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For further information, see CMDT Part 6-55: Drug Eruption (Dermatitis Medicamentosa)

Key Features

Essentials of Diagnosis

  • Usually, abrupt onset of widespread, symmetric erythematous eruption

  • May mimic any inflammatory skin condition

  • Constitutional symptoms (malaise, arthralgia, headache, and fever) may be present

General Considerations

  • Only a minority of cutaneous drug reactions result from allergy

  • Urticarial drug eruptions most commonly caused by

    • Penicillins

    • Cephalosporins

    • Nonsteroidal anti-inflammatory drugs (NSAIDs)

  • Maculopapular or morbilliform reactions commonly caused by

    • Antibiotics

    • Anticonvulsants

    • Allopurinol

    • NSAIDs

  • Drug-induced hypersensitivity reaction (also known as drug eruption with eosinophilia and systemic symptoms [DRESS]) is most often caused by

    • Anticonvulsants

    • Allopurinol

    • Sulfonamides

  • Stevens-Johnson syndrome/toxic epidermal necrolysis most commonly occur in response to

    • Antibiotics

    • Sulfonamides

    • Anticonvulsants

    • Allopurinol

    • NSAIDs

  • Fixed drug eruptions are most often caused by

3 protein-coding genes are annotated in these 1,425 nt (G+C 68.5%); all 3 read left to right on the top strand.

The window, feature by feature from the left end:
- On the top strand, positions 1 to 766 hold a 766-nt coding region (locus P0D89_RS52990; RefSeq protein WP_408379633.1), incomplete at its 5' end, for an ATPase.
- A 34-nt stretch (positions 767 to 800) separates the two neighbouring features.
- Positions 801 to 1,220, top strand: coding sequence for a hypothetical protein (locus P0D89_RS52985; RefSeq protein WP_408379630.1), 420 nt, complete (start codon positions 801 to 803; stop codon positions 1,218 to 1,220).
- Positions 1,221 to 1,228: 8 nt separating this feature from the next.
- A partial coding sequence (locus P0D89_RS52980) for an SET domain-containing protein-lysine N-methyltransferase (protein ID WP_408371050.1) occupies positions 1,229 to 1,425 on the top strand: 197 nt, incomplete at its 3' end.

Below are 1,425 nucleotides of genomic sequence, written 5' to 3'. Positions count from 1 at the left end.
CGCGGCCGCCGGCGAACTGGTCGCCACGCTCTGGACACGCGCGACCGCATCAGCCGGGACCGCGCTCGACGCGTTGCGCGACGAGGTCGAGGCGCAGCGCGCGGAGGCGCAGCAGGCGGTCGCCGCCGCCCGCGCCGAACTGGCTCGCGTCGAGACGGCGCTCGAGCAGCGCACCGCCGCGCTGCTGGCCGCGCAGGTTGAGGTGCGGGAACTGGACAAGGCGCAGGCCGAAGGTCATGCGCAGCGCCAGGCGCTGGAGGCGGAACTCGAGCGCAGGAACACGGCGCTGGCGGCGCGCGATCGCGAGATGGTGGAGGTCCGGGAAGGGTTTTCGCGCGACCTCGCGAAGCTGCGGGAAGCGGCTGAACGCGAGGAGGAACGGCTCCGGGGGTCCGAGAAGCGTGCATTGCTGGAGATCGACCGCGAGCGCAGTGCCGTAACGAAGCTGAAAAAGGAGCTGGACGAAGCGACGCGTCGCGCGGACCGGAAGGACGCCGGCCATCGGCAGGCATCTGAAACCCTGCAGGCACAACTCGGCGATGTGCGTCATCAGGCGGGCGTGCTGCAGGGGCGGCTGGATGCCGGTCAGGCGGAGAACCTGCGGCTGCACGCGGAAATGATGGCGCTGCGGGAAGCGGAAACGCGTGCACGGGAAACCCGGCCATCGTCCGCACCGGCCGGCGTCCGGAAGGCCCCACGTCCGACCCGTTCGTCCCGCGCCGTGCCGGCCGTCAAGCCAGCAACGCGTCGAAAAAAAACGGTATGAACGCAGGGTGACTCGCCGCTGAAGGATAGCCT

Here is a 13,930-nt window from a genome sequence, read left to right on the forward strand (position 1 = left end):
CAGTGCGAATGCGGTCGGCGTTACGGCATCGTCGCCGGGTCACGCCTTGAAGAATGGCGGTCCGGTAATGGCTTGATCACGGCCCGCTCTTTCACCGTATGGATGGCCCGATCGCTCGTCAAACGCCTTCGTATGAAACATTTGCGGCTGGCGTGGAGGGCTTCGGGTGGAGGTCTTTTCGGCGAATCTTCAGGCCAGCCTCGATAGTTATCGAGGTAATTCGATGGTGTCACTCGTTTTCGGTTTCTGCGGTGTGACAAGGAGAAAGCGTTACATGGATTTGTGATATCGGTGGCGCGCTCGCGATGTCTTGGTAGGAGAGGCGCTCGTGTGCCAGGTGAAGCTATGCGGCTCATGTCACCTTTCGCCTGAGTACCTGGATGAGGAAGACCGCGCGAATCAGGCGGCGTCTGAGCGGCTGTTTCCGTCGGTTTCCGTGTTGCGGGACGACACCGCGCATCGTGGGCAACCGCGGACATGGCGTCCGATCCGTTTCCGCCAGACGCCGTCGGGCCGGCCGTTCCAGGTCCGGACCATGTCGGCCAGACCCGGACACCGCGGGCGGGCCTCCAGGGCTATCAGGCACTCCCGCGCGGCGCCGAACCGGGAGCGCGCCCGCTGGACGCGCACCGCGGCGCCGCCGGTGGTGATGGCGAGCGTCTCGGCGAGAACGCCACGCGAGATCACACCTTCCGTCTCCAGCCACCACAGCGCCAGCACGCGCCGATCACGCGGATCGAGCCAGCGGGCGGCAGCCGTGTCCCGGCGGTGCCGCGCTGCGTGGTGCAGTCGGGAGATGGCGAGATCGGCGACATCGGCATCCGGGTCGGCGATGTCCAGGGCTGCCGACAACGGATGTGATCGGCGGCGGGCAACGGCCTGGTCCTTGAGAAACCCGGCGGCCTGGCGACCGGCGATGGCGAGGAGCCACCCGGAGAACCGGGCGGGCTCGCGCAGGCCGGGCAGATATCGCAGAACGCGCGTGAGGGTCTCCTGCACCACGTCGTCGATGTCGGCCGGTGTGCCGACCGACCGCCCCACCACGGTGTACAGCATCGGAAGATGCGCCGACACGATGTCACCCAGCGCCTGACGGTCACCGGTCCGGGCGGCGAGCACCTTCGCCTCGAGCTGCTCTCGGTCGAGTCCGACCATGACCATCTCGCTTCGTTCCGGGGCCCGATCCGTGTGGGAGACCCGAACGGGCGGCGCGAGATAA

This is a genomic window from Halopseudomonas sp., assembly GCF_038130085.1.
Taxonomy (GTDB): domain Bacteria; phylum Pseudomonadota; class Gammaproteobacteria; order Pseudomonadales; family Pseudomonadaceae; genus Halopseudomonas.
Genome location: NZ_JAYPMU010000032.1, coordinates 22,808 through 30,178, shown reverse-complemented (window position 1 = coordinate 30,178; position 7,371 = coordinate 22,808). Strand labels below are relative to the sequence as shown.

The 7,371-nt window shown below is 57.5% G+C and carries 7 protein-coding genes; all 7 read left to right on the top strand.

• Phenolphthalein

    • Pyrazolone derivatives

    • Tetracyclines

    • NSAIDs

    • Trimethoprim-sulfamethoxazole

    • Barbiturates

  • Pruritus and eczemas are common side effects of calcium channel blockers in elderly patients


  • Rashes are among the most common adverse reactions to drugs and occur in 2–3% of hospitalized patients

Clinical Findings

Symptoms and Signs

  • Drug eruptions are generally classified as "simple" or "complex"

  • Simple morbilliform or maculopapular drug eruptions

    • Involve an exanthem

    • Usually appear in the second week of drug therapy

    • Have no associated constitutional or laboratory findings

  • Complex drug eruptions

    • Occur during the third week of treatment on average

    • Have constitutional and laboratory findings, including fevers, chills, hematologic abnormalities (especially eosinophilia), and abnormal liver chemistries or kidney function tests

    • A mnemonic for complex eruptions is "DRESS" (DRug Eruption with Eosinophilia and Systemic Symptoms)

    • Most common causes are the long-acting sulfonamides, allopurinol, and anticonvulsants

    • In patients of certain races, polymorphisms of antigen presenting major histocompatibility (MHC) loci increases risk for the development of severe drug eruptions

    • Coexistent reactivation of Epstein-Barr virus, HHV-6, or cytomegalovirus is often present and may be important in the pathogenesis of these complex drug eruptions

  • See Table 6–3

Table 6–3.Skin reactions due to systemic medications.

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